Long term history of a congenital core-rod myopathy with compound heterozygous mutations in the Nebulin gene

Gilbert Wunderlich 1, Anna Brunn 2, Hülya-Sevcan Daimagüler 3,4, Tarik Bozoglu 3,4, Gereon R. Fink 1,5, Helmar C. Lehmann 1, Joachim Weis 6 and Sebahattin Cirak 3,4

1Department of Neurology, University Hospital Cologne, 50937 Cologne, Germany; 2 Institute for Neuropathology, University of Cologne, 50937 Cologne, Germany; 3 Department of Pediatrics, University Hospital Cologne, 50937 Cologne, Germany; 4 Center for Molecular Medicine Cologne (CMMC), University of Cologne, 50931 Cologne, Germany; 5 Cognitive Neuroscience, Institute of Neuroscience and Medicine, Research Centre Jülich, 52428 Jülich, Germany; 6 Institute for Neuropathology, RWTH University Hospital Aachen, 52074 Aachen, Germany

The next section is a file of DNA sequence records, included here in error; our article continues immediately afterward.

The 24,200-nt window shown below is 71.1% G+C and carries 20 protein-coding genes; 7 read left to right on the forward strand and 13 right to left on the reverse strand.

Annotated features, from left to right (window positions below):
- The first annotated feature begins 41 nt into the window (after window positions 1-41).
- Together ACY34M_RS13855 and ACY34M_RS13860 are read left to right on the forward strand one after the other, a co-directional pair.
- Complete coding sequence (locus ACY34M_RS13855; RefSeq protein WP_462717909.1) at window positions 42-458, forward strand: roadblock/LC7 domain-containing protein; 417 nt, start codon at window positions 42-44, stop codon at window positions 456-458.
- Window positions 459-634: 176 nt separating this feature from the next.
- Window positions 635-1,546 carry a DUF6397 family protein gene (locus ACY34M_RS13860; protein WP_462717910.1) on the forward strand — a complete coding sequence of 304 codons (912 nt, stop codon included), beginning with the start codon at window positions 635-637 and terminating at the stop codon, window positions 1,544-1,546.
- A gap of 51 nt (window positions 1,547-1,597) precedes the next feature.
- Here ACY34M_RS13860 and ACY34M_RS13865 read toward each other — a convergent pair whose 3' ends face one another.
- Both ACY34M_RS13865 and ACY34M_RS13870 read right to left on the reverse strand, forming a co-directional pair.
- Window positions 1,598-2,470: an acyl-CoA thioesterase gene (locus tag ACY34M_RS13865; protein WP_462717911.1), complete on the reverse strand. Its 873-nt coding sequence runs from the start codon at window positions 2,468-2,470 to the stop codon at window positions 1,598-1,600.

Mutations in the Nebulin gene (NEB) may cause core-rod myopathy. The large size of the gene so far prevented inclusion of its routine analysis by didesoxy resequencing methodology in the diagnostic regime for muscular dystrophy cases. Here we report a 54-year-old female with a rare histological myopathy presentation of co-occurring cores and rods. The patient reported early childhood onset weakness. Muscle-MRI showed mainly proximal muscle involvement. We identified two compound heterozygous non-sense mutations in NEB (c.19653G > A, p.W6551* exon 127 and c.25441C > T, p.R8481* exon 182) using a comprehensive next generation sequencing (NGS)-based approach named Mendeliome Sequencing. The p.W6551* mutation has not been reported elsewhere. Early diagnosis by NGS shall be chased since even a scoliosis surgery at the age of 18 years had failed to initiate a neurological workup. Rather, cosmetic surgery for facial weakness had been performed recently, albeit with an unsatisfactory outcome.

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